General Dog

Photographing your Dog – Taking Great Pictures of Your Dog

So you have been staring at your new 12 Months of Beagles calendar and you’ve come to the conclusion that you’re beagle is much cuter, but you don’t really know how to go about photographing a dog. Getting the perfect shot of your little pooch takes a little know how and lot of a patience but it can be done. Many people have professional photographers take pictures of their pets to be framed and hung in places of honor. You can often get these same shots yourself without having to pay professional photographer fees. Location, camera settings, photo editing software, and most of all, patience will help you get a photo worth hanging on your wall.

Location

Location is very important when considering the reactions of a dog and how those reactions will affect your ability to get a sharp photo. Taking an animal to a place that it has never been before can cause the dog to act in undesirable ways. The dog may become hyper or agitated and make it more difficult for you to get the dog to do what you want.

The best place to go for photographing a dog is outside in your own yard. The dog will be happy to be in a place it is comfortable and will be more likely to follow your commands. Also, the dogs’ own yard is a great way to get shots of the dog doing things it loves such as playing catch with your kids, running around the yard, or even digging up your favorite flowers. Allowing the dog to do what it normally does will make for even better photos and may allow you to get a unique candid image. The type of day should also be considered. The best day for outdoor photography would be days that are overcast. Bright and sunny days can make for harsh shadows which could make your subject unexpectedly dark.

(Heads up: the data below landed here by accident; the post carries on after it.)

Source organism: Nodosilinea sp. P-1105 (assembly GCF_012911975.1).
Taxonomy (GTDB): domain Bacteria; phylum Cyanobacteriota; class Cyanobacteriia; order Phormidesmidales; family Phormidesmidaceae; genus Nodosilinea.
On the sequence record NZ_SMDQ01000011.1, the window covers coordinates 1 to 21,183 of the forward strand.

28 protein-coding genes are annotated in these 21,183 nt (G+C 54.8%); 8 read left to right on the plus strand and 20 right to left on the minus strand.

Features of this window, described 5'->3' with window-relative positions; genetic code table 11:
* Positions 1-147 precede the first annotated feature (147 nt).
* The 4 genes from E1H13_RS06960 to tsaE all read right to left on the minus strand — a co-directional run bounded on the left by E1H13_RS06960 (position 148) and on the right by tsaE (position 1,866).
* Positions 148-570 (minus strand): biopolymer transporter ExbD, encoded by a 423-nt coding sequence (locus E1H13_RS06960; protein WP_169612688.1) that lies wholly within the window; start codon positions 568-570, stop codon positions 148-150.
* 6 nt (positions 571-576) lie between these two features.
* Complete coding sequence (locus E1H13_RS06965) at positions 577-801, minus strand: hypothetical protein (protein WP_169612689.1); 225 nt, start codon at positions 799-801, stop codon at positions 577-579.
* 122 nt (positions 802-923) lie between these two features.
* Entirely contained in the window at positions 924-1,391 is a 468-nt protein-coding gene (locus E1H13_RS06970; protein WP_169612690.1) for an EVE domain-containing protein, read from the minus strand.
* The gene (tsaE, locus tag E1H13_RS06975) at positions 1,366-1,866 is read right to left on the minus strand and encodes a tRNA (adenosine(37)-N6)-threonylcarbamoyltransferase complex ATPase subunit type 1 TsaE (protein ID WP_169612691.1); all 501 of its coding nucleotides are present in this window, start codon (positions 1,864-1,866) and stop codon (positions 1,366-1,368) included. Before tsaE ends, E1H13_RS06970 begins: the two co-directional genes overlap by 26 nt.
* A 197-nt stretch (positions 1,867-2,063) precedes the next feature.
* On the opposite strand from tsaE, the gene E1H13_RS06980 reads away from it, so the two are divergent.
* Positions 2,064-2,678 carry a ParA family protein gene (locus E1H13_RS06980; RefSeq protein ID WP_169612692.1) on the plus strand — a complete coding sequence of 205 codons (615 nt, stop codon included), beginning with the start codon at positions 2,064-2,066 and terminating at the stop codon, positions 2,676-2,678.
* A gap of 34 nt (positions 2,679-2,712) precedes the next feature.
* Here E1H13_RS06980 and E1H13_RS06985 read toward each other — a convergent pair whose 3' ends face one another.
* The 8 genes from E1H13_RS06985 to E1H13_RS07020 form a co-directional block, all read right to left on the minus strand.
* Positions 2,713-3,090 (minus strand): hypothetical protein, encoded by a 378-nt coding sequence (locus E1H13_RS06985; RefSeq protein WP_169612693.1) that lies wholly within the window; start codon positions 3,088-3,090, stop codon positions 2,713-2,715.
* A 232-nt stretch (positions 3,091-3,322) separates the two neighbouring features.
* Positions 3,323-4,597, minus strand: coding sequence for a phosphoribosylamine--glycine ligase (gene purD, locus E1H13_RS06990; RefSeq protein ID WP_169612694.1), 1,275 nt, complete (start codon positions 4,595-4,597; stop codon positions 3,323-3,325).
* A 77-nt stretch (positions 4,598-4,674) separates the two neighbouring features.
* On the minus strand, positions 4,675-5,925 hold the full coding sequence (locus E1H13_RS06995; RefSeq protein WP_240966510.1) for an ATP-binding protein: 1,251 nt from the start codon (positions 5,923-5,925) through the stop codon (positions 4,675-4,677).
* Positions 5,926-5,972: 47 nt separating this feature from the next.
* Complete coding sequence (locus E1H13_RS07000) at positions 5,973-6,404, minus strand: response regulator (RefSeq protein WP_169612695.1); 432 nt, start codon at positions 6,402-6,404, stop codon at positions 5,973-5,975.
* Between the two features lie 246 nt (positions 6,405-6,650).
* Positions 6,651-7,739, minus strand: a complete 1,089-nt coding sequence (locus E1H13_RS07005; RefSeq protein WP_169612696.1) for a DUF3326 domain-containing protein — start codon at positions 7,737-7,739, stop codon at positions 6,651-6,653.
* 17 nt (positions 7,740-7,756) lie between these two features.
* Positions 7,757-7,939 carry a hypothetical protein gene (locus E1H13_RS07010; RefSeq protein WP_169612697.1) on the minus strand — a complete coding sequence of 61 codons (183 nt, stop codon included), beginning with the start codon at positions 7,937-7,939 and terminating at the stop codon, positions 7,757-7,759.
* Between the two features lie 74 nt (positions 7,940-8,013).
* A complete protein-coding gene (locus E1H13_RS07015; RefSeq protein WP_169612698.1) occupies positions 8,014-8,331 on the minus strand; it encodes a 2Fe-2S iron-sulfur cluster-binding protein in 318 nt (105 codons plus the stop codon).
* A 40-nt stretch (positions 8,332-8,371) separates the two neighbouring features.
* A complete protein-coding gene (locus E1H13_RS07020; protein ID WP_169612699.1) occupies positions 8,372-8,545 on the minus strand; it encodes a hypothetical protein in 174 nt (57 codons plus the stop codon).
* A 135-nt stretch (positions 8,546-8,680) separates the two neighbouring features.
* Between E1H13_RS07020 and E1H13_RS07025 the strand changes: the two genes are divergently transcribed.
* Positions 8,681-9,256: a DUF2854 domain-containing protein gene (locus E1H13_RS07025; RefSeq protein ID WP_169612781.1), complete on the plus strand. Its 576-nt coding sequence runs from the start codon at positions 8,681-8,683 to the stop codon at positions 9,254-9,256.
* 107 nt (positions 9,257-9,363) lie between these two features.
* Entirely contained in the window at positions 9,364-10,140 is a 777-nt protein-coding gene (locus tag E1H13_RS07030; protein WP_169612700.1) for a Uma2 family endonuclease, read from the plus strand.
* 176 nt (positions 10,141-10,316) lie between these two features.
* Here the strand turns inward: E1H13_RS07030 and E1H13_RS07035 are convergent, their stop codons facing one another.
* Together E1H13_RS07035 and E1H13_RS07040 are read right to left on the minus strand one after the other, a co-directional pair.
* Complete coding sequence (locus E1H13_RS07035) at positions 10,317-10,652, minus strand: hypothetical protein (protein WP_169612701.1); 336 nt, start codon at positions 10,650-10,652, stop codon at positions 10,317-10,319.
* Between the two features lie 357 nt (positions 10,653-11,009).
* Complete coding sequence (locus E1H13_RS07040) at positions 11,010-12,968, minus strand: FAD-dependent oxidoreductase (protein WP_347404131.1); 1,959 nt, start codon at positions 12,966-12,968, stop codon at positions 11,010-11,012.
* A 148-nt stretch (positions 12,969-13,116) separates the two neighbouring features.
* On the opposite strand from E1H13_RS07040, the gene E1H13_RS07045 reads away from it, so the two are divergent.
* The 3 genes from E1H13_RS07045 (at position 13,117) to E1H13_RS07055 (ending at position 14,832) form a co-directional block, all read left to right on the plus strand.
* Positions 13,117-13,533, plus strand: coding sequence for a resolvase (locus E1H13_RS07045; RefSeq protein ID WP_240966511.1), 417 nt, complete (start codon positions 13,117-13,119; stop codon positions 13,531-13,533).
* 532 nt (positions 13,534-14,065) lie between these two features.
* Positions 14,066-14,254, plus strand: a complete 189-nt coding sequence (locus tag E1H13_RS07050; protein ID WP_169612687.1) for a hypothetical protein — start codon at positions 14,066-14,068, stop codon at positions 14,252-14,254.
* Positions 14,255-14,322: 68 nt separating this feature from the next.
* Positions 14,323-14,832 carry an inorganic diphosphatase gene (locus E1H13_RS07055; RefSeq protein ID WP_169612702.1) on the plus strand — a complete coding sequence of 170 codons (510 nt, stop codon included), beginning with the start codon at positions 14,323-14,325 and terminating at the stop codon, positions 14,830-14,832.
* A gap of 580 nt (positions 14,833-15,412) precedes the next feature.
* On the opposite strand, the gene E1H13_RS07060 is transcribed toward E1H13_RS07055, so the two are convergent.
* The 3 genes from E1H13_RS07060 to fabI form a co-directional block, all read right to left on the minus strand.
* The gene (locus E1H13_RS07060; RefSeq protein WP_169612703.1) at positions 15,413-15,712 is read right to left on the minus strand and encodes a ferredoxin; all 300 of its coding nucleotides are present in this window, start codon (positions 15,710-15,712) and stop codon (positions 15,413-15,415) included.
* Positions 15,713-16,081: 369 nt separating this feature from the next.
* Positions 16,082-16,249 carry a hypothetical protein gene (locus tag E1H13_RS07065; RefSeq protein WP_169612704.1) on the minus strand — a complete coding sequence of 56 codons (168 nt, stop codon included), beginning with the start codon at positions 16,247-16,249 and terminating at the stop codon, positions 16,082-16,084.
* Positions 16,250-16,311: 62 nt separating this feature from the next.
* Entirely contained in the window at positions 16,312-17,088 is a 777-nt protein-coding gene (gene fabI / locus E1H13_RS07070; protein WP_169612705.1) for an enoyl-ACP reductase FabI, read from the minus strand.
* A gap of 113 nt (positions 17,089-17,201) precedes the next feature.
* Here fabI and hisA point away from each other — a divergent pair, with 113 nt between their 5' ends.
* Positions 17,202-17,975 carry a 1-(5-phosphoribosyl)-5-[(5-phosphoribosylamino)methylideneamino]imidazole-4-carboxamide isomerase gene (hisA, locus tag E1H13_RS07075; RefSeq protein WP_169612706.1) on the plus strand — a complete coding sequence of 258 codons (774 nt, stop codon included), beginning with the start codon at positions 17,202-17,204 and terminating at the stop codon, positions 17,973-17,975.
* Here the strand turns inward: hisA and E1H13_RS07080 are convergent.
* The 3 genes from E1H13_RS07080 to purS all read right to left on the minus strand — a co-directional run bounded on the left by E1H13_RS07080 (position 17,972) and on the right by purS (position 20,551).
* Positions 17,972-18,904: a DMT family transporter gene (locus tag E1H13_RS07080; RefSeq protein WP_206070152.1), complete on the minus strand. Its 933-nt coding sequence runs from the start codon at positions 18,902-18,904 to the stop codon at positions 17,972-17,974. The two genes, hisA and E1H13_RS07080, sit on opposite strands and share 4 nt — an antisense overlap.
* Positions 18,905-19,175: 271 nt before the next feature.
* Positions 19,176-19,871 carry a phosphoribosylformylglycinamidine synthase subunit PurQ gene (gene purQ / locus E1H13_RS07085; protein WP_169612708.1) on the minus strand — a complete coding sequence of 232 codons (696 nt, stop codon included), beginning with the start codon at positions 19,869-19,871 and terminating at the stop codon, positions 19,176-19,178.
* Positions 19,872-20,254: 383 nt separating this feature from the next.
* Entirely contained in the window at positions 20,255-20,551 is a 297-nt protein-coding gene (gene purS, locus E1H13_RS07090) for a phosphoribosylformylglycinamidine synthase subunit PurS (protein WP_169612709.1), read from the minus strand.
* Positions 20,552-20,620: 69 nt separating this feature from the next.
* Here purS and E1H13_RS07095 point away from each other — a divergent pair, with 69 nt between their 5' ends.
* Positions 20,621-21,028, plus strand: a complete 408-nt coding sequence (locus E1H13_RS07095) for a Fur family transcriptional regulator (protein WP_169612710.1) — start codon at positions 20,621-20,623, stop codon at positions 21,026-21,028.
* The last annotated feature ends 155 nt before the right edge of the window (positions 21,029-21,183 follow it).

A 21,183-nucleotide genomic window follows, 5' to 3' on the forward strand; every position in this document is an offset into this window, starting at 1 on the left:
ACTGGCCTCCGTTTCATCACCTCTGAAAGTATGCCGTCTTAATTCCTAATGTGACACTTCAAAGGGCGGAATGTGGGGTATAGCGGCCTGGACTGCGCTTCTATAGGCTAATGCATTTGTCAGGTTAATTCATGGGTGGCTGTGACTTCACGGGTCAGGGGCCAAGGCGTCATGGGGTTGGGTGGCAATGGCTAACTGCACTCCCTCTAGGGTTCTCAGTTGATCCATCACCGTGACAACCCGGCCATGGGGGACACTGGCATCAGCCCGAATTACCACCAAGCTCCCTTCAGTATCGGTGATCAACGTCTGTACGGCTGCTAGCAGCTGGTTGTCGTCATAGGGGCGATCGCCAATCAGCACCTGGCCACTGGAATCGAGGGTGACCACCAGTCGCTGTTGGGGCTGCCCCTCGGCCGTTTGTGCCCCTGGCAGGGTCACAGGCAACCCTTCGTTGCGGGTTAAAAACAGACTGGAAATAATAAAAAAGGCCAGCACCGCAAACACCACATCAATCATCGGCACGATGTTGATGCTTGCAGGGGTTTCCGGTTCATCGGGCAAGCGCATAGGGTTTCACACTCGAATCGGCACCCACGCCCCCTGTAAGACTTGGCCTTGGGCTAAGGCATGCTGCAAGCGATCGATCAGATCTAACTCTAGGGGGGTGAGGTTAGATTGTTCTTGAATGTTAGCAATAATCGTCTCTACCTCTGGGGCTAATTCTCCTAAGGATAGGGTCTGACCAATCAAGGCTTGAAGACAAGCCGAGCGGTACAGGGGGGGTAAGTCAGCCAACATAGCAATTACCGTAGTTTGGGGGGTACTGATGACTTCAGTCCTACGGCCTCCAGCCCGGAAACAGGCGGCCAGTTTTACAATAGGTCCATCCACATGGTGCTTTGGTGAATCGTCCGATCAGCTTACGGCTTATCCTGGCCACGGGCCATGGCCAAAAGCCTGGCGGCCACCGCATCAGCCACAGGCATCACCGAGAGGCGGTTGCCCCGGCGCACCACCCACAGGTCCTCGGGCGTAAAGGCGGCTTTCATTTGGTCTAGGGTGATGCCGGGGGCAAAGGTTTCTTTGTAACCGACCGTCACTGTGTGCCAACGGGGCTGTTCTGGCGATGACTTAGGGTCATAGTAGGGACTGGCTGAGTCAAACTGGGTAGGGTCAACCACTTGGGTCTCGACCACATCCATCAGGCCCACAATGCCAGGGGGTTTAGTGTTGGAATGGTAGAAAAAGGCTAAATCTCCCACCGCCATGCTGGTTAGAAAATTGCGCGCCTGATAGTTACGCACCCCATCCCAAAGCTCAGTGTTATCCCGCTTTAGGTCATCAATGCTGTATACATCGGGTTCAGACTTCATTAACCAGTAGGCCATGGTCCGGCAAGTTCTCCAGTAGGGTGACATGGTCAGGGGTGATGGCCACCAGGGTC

You may also want to take photos of your dog in your home.Shooting inside comes with its own set of problems that must be addressed. Often, the lighting in a home is not bright enough which means you have to use flash. This can be difficult to get around and the red eye produced by flash is much more pronounced with a dog than with a human. You could just keep snapping pictures in the hopes that your photo editing software will take care of it or you could reduce the amount of touch-ups you have to do later by not taking photos with your dog staring directly at the camera.

Have a friend help you by waving toys or using treats to keep the dogs attention on something other than you. This can help reduce red eye but may also let you get in closer and get a focused shot of your pet. A picture of a puppy paw or ear can be very endearing. If you do not have someone to help you, or your puppy won’t calm down for you to get a close up shot, then wait until the puppy falls asleep. One of the best times for photographing a dog is when they are sleeping. Keep your camera handy so you can take as many pictures as you can before the dog wakes up. You never know when the perfect shot will appear in front of you and you don’t want it ruined because you wake the puppy up by rummaging in your bag for your camera. This trick works very well on puppies which are over active when awake yet dead to the world when they are sleeping.

Camera Settings

Camera settings can make or break the pictures you take of your dog. Blurry photos won’t look good framed on your desk and too dark images are frustrating. To reduce the chances of blurry photos use the sports mode on your digital camera. This will allow you to get better shots of your active dog. Some of your favorite shots may be of your dog running around the yard with your children and using the sports mode on your camera will help you get crisp shots.